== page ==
Overall survival (OS) and event-free survival (EFS) analyses were performed according to Kaplan–Meier. The correlation with other parameters followed Cox regression based on continuous values. The comparison of survival curves was performed using double-sided log rank test. Comparisons of dichotomous variables between different groups were performed by the use of two-sided Fisher's exact test. For statistical analysis, SPSS (version 12.4) software (SPSS, Chicago, IL, USA) was used.
Of all 162 patients, 128 (79. 0%) showed the fusion transcript A. Rare fusion transcripts were found in 34/162 patients (21.0%) most frequently the fusion transcripts D (16/162; 9.9%) and E (8/162; 4.9%). In addition, rare fusion types were observed in low incidences of 0.6–1.2%: Avar: n=1; Bvar: n=1; F: n=1; G: n=2; H: n=1; J: n=2; S/L: n=2. (Nomenclature of fusion transcripts was performed according to van Dongen et al.12).
Biological parameters and AML history
The cohort with rare fusion transcripts included 14/34 males (41.2%) and 20/34 females (58.8%), and the cohort with type A fusion transcripts 61/128 males (47.7%) and 67/128 females (52.3%). Median age in the patients with rare fusion types was 53 years (range 27.7–75.8 years) and in type A 50.0 years (range 18.3–82.9 years). Thus, sex and age did not differ significantly between both cohorts. In patients with type A fusion transcripts, the median white blood cell (WBC) count was 35.4 G/l (range 1.1–279 G/l) in contrast to 7.8 G/l (range 0.8–148 G/l) in rare rearrangements (P<0.0001). Thus, leukocytes were significantly higher in the patients with type A fusions than in the patients with rare rearrangements. This was also confirmed in multivariate analysis taking the history of AML into account.
The frequency of rare rearrangements was compared in t-AML and in de novo AML. Rare rearrangements were significantly more frequent in t-AML (10/24; 41.7%) than in de novo AML (24/138; 17.4%; P=0.0106).
Cytomorphology was compared between patients with rare fusion transcripts and patients with type A rearrangements. Atypical morphology not fulfilling either the definition criteria of the FAB classification (abnormal eosinophils >5%) or the WHO definition (‘sometimes <5%’) was found significantly more frequent in the patients with rare fusion transcripts (19/22; 86.4%) than in the patients with type A fusion transcripts (11/75; 14.7%; P=0.0025). Thus, in many cases with rare fusion transcripts, cytomorphology alone will not lead to the morphologic diagnosis of AML M4eo even in highly experienced laboratories.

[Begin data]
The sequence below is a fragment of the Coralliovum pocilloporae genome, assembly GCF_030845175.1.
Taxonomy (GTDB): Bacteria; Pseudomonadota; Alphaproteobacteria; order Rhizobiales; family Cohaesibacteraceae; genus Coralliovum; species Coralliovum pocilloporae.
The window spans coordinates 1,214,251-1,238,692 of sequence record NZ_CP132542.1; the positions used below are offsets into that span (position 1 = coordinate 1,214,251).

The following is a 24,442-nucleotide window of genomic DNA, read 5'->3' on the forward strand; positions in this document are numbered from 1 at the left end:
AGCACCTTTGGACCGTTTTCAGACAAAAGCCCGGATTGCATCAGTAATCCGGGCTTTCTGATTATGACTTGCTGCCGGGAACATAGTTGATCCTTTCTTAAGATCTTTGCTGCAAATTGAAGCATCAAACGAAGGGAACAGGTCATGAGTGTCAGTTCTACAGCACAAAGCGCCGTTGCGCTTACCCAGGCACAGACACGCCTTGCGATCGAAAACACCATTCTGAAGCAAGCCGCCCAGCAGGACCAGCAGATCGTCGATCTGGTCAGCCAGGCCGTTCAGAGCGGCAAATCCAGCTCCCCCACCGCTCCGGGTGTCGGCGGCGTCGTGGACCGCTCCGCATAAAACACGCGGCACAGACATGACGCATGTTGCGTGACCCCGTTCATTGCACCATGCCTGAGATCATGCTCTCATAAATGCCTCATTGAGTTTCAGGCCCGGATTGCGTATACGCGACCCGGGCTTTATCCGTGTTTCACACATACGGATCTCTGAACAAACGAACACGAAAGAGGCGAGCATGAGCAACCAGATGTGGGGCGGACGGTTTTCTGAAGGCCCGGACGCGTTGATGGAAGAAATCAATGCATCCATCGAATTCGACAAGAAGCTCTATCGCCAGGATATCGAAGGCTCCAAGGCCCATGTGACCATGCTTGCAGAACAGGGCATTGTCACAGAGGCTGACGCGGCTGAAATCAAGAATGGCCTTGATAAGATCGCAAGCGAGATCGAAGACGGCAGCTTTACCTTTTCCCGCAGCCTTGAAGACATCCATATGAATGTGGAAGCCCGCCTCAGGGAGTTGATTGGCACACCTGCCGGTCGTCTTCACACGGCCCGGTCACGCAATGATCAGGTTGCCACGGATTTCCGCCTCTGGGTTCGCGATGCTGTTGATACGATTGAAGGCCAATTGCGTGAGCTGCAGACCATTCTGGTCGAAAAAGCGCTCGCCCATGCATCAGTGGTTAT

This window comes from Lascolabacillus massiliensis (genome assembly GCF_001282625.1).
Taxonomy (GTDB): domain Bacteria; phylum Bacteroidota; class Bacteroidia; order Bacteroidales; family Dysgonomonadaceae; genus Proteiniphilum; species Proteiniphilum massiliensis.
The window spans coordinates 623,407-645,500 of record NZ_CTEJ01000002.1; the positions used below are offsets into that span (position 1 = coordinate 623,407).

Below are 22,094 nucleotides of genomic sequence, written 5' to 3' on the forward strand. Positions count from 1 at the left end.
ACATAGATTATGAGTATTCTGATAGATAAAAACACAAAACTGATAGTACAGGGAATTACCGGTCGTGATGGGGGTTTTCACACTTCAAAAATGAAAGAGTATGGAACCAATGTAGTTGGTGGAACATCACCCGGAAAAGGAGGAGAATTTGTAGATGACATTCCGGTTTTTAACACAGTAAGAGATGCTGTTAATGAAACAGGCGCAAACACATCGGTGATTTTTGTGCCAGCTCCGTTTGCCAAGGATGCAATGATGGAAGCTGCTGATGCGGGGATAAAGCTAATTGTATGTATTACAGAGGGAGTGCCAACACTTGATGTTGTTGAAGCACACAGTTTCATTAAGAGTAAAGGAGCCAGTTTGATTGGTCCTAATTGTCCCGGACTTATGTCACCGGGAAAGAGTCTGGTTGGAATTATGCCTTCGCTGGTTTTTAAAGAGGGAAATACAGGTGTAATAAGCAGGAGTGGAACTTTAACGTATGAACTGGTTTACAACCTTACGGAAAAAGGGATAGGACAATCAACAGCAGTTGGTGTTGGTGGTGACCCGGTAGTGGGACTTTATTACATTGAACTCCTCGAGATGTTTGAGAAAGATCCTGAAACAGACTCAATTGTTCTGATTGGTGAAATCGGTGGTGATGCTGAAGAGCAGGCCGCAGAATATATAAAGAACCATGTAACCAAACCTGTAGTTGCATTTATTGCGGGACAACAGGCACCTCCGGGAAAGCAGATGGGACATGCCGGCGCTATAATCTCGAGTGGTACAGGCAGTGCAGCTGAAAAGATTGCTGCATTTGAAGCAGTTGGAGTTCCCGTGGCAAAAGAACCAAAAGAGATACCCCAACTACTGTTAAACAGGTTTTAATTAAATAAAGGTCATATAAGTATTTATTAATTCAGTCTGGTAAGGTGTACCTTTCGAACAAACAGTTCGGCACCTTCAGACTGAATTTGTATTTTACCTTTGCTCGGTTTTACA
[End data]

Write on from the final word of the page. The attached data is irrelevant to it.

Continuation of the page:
The immunophenotype was available from 75 patients (62 with type A transcripts and 13 with rare fusion transcripts). AML with inv(16)/t(16;16) is associated with aberrant lymphatic co-expression of CD2.29, 30 When compared with cases with fusion transcript A, the rare fusion transcript cases showed a significantly weaker CD2-expression (P=0.036). Furthermore, the myeloid antigens CD13 (P=0.002) and CD33 (P=0.029), and the progenitor antigen CD90 (P=0.045) were expressed with lower density in comparison with standard fusion transcript types.
Karyotypes were available in 158/162 cases – in 31/34 cases with rare molecular rearrangements and in 127/128 cases with type A rearrangements. In 4/162 cases (2.5%), cytogenetic results were hampered owing to a low number of metaphases.
The incidence of the different CBFB-MYH11 fusion types was compared between different cohorts. The main category was represented by inv(16)(p13q22) (rare types: 30/31; 96.8%; type A: 110/127; 86.6%). Translocations t(16;16)(p13;q22) were found in 3.2% (1/31) in the patients with rare fusion types and in 9.4% (12/127) in patients with type A rearrangements not significant (NS)). Other types such as variants of inv(16)/t(16;16) involving other chromosomes (two cases), cryptic rearrangements (two cases) and a deletion in 16q (one case) were not observed in the cohort with rare fusion types (Table 1).
The most frequent additional aberration in AML with inv(16) is numerical gain of chromosome 22 in 35–40% of all cases, followed by numerical gain of the chromosomes 8 or 21.31, 32 Thus, patients were categorized into three cytogenetic subgroups: no additional abnormalities; numerical gain of the chromosomes 8, 21 or 22; and other additional aberrations (Tables 2 and 3). Subgroup 1 without additional abnormalities was observed in 17/31 cases (54.8%) in patients with rare molecular rearrangements in comparison with 79/127 cases (62.2%) with standard rearrangements type A (n.s.). Typical additional abnormalities (subgroup 2) were more frequent in type A fusion (35/40; 25.3%) than in rare rearrangements (5/40; 16.1%; P<0.001). In contrast, ‘atypical’ additional abnormalities (as specified in Table 3) were mainly found in the cohort with rare rearrangements (9/31; 29.0%); in contrast, they occurred in 11/127 cases (8.7%) only in the cohort with type A fusion (P=0.012; Table 3).